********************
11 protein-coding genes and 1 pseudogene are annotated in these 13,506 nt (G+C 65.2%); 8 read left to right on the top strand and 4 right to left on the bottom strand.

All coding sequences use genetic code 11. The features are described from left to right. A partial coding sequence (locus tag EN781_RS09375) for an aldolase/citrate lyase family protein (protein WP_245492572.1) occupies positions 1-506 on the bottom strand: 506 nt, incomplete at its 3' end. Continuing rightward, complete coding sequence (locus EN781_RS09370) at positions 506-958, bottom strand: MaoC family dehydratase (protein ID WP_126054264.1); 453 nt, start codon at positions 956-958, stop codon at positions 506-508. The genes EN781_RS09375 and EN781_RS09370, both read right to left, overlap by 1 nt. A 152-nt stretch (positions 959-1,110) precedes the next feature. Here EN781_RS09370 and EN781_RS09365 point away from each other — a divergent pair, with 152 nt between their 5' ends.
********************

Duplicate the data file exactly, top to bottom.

11 protein-coding genes and 1 pseudogene are annotated in these 13,506 nt (G+C 65.2%); 8 read left to right on the top strand and 4 right to left on the bottom strand.

All coding sequences use genetic code 11. The features are described from left to right. A partial coding sequence (locus tag EN781_RS09375) for an aldolase/citrate lyase family protein (protein WP_245492572.1) occupies positions 1-506 on the bottom strand: 506 nt, incomplete at its 3' end. Continuing rightward, complete coding sequence (locus EN781_RS09370) at positions 506-958, bottom strand: MaoC family dehydratase (protein ID WP_126054264.1); 453 nt, start codon at positions 956-958, stop codon at positions 506-508. The genes EN781_RS09375 and EN781_RS09370, both read right to left, overlap by 1 nt. A 152-nt stretch (positions 959-1,110) precedes the next feature. Here EN781_RS09370 and EN781_RS09365 point away from each other — a divergent pair, with 152 nt between their 5' ends.